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Dollhouse #4: Days four and five: sanding, making bigger window rough ins, build windows, painting and staining

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Blog entry by FreddieMac posted 12-10-2018 06:30 PM 910 reads 0 times favorited 3 comments Add to Favorites Watch
« Part 3: Day Three: Peak and more clapboards Part 4 of Dollhouse series Part 5: Jaming to the tunes and painting, painting and more painting »

Spent a couple days in the shop working on the dollhouse again. Right now there is progress, but not much to show. A lot of small cuts and prep work to start putting together stuff. I am bouncing between different aspects of the project more than normal. For example, while waiting for primer to dry on the sides, I worked on windows.

I spent a number of hours building a couple of prototype windows based on different designs I saw on the internet. The problem I am having with windows is getting straight cuts so it comes out square. I have never worked with stuff this small so I do not have many tools. I spent a good bit of time building a miter box for small pieces. I will be ordering a small stuff back miter hand saw soon. I have a good one I use for smaller stuff but it is flexible, so I find the cuts get off easy.

I had a number of false starts, but that is why I spent the time doing prototypes. I wanted to use the time to problem solve issues to make the windows look right. Based on comments here I did go remeasure my house’s windows and converted it to a 1:12 scale. I found that my windows where small for the types of windows in the front of my house, so I made a template and expanded all window openings to fit that template.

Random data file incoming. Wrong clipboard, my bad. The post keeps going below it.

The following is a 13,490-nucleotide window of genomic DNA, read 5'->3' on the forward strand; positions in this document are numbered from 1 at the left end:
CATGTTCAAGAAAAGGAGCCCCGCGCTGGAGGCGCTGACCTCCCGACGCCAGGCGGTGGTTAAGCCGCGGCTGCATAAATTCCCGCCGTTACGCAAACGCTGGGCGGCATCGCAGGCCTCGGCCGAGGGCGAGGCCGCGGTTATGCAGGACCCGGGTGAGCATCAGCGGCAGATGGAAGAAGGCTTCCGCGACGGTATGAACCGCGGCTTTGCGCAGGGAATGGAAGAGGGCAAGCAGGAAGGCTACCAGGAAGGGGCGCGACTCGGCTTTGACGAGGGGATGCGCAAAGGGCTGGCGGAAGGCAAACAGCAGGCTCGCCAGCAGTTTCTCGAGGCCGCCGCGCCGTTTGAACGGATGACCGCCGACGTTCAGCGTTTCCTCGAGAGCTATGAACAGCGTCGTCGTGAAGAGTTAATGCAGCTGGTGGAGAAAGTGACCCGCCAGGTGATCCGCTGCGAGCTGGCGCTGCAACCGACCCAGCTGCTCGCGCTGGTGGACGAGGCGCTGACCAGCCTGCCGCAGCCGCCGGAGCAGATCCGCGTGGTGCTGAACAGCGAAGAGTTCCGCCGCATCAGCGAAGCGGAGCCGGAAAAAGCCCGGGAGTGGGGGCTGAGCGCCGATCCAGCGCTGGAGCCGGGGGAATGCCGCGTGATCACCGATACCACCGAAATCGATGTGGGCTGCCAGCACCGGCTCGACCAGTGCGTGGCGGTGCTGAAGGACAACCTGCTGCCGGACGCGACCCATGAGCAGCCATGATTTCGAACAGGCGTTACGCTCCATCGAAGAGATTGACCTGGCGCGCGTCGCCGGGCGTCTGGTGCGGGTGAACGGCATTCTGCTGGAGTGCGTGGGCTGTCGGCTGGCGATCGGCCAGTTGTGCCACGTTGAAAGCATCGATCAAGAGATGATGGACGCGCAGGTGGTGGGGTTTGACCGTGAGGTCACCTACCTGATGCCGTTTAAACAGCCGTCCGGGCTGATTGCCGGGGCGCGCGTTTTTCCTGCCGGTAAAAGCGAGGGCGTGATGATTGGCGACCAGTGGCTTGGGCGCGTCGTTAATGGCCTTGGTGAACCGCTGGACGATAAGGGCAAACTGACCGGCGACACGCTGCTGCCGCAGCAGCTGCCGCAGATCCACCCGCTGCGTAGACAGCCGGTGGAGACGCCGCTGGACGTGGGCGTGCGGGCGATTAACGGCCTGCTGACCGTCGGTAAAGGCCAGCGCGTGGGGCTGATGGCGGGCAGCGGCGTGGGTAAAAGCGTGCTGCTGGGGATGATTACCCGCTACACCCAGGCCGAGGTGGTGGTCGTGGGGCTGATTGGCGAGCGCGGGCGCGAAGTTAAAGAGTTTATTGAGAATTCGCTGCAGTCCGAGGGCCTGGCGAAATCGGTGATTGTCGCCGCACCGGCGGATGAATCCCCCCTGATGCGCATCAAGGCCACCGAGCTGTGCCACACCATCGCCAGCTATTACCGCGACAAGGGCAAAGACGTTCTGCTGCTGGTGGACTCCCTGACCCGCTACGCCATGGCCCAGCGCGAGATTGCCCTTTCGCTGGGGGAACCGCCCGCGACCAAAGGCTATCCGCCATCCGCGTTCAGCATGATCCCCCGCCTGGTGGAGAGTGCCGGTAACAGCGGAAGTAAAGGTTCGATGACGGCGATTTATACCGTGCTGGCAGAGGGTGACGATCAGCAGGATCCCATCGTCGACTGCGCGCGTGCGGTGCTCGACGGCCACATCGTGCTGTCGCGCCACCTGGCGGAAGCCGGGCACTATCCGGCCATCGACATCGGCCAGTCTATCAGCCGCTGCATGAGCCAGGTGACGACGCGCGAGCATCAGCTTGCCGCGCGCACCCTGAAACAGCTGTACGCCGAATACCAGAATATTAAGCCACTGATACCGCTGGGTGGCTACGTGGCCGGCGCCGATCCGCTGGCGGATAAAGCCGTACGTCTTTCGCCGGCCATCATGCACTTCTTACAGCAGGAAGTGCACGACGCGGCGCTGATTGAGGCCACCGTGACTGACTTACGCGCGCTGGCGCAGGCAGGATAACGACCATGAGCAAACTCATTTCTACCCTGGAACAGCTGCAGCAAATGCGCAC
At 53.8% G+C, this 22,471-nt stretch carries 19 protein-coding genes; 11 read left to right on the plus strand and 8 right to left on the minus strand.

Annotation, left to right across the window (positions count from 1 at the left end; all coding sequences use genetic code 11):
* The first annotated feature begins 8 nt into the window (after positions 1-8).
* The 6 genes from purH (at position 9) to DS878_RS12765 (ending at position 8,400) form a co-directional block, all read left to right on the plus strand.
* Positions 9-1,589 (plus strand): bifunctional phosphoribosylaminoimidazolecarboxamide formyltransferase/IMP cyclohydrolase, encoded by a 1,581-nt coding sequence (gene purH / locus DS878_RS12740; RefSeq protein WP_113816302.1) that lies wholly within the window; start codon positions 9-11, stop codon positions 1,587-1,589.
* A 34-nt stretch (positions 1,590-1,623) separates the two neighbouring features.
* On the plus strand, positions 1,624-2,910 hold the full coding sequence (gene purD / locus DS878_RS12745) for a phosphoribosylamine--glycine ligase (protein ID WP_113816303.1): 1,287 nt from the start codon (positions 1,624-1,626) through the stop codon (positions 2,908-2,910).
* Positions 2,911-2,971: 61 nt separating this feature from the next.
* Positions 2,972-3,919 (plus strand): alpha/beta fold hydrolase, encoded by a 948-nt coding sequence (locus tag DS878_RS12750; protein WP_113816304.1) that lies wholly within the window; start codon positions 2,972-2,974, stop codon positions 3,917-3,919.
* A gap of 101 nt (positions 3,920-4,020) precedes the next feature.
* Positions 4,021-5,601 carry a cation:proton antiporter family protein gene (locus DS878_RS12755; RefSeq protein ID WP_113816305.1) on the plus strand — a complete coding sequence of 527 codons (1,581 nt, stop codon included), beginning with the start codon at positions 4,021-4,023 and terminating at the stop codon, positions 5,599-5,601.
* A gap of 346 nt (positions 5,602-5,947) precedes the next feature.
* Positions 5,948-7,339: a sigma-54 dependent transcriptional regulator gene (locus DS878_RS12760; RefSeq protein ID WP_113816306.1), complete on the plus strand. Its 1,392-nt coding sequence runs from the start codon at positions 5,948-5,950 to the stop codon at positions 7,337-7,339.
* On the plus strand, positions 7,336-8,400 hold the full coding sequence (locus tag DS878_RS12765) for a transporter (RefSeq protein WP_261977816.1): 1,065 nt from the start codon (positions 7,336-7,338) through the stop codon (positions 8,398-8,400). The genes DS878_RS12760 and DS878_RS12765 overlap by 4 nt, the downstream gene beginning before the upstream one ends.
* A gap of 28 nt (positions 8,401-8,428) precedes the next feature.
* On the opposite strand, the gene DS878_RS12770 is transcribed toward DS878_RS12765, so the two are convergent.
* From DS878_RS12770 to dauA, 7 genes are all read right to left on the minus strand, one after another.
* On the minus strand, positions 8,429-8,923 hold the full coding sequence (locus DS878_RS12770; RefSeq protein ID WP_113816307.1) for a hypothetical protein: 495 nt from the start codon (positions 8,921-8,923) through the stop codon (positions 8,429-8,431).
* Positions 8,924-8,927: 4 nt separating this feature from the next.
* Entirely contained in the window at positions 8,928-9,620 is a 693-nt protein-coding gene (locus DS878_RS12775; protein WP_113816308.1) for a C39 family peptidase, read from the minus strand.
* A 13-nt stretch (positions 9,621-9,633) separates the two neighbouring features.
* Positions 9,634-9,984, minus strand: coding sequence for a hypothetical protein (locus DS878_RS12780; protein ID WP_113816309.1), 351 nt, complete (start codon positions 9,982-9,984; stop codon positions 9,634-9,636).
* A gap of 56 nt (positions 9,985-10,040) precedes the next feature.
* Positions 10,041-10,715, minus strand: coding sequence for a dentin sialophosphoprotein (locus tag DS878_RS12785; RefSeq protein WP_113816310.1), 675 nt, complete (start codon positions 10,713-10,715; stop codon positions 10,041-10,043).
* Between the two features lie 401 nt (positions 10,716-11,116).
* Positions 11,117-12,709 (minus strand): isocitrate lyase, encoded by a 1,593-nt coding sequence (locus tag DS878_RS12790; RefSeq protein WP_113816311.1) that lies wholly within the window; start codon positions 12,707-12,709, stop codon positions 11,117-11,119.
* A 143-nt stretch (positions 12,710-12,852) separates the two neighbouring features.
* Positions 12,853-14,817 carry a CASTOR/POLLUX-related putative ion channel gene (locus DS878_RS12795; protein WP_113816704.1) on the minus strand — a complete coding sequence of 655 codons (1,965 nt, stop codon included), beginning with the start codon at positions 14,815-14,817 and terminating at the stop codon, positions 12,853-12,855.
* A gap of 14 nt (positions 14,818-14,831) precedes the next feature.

Once I had a look that I liked, I built a small jig to start making the windows.

I started making the windows, I figure it will take me at least a week to make all the windows. So right now I am bouncing between different portions of the house.

As stated before, I primed the entire dollhouse with kiltz. After that dried, I did a lot of sanding by hand for the sides with some 220 grit sand paper. It worked really well and it smooth most of the pitting in the clapboard. I got a nice smooth finish on it.

I will keep building windows and will probably do a dry assembly to start on the roof next.



3 comments so far

View htl's profile

htl

4861 posts in 1726 days


#1 posted 12-10-2018 07:18 PM

If you have a Harbor Freight near by.
https://www.harborfreight.com/12-in-flush-cut-saw-62118.html

Nice job keep up the great work and blog.

-- An Index Of My Model making Blogs https://www.lumberjocks.com/htl/blog/130264

View stefang's profile

stefang

16889 posts in 3901 days


#2 posted 12-12-2018 02:54 PM

If you are working with relatively thin pieces then a sharp chisel cut might be more accurate and easier than sawing small pieces. If you support the chisel shank with an angled block of wood it is simple to get those 45 degree and other angles right on, and the wood block can also hold the piece steady while you tap on the chisel.

-- Mike, an American living in Norway.

View crowie's profile

crowie

3342 posts in 2518 days


#3 posted 12-24-2018 10:41 PM

Some progress is better than none….keep up the good work.

-- Lifes good, Enjoy each new day...... Cheers from "On Top DownUnder" Crowie

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